Life Of Repetition - ESP (15) - Three Wise Men (CDr) download full album zip cd mp3 vinyl flac
And were there even three of them, since Matthew never gives a specific number, only tells us that there were three gifts? Many early Christian writings attempted to provide answers to these questions, but one stands out as truly exceptional. Known as the Revelation of the Magi, it is a complex, rich, and strange narrative that purports to be the Wise Men's personal testimony about the birth of Jesus. According to this writing, the Wise Men or better, Magi are mystical sages living at the eastern edge of the world, guarding an ancient prophecy about a coming star that will signify the birth of God in human form.
The appearance of the star, their miraculous journey to Bethlehem, and what became of them afterwards -- all of these events are presented in vivid detail in the Revelation of the Magi. There are no other early Christian writings that provide such a complete explanation of these mysterious figures.
My dissertation, completed inwas the first English translation and study of this intriguing apocryphal Christian text. The newly released HarperOne edition of the Revelation of the Magi includes my fully annotated translation, along with a new introduction and conclusion designed for a more general readership. As a scholar, I feel incredibly fortunate to have stumbled upon such an intriguing and neglected text.
I do not claim, however, to have "discovered" it, since that makes it sound as if I unearthed it from the sands of Egypt. In reality, it Life Of Repetition - ESP (15) - Three Wise Men (CDr) sitting on a shelf in the Vatican Library, waiting for someone to pay closer attention to it. This should serve as a reminder to biblical scholars: important -- even revolutionary -- texts may be not truly be "lost" at all, but simply languishing in a library or a monastery, hidden in plain sight.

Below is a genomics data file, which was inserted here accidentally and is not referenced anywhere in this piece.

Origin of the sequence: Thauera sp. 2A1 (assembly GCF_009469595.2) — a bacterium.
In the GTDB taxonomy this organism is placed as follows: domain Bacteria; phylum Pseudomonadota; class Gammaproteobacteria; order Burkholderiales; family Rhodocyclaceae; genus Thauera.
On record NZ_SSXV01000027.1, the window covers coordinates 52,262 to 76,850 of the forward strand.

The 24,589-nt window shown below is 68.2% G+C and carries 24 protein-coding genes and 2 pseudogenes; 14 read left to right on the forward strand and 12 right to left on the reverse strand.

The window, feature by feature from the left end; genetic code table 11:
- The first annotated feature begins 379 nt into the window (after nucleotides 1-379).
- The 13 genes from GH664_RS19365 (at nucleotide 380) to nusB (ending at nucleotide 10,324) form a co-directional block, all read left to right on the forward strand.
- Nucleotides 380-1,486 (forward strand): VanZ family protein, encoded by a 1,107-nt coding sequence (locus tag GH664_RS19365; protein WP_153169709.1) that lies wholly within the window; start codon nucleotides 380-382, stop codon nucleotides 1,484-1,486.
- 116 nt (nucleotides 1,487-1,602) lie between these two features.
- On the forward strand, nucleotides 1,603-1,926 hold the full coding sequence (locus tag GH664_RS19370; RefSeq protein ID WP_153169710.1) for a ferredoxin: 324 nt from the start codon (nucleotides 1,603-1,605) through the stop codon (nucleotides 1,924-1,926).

As a newly translated apocryphal Christian writing, the Revelation of the Magi will surely receive attention mostly Life Of Repetition - ESP (15) - Three Wise Men (CDr) what it tells us about the Magi or, to speak more precisely, what early Christians thought about them.
But here, I would like to explore what this writing says about the scope of Christ's revelation to the world. At first glance, the text seems to display a much more tolerant attitude toward non-Christian religions than what is found in other early Christian writings. But how tolerant is it, actually? Does it still ultimately claim Christianity to be the only path to salvation? Before addressing such questions, let me explain part of the story in a bit more detail.
In my very brief summary of the plot above, I left out a crucial detail about the Magi's star. When their star finally appears, it descends from heaven and transforms into a small, luminous human being. It is not quite a star, and not exactly human either, but something else -- a star-child, if you will.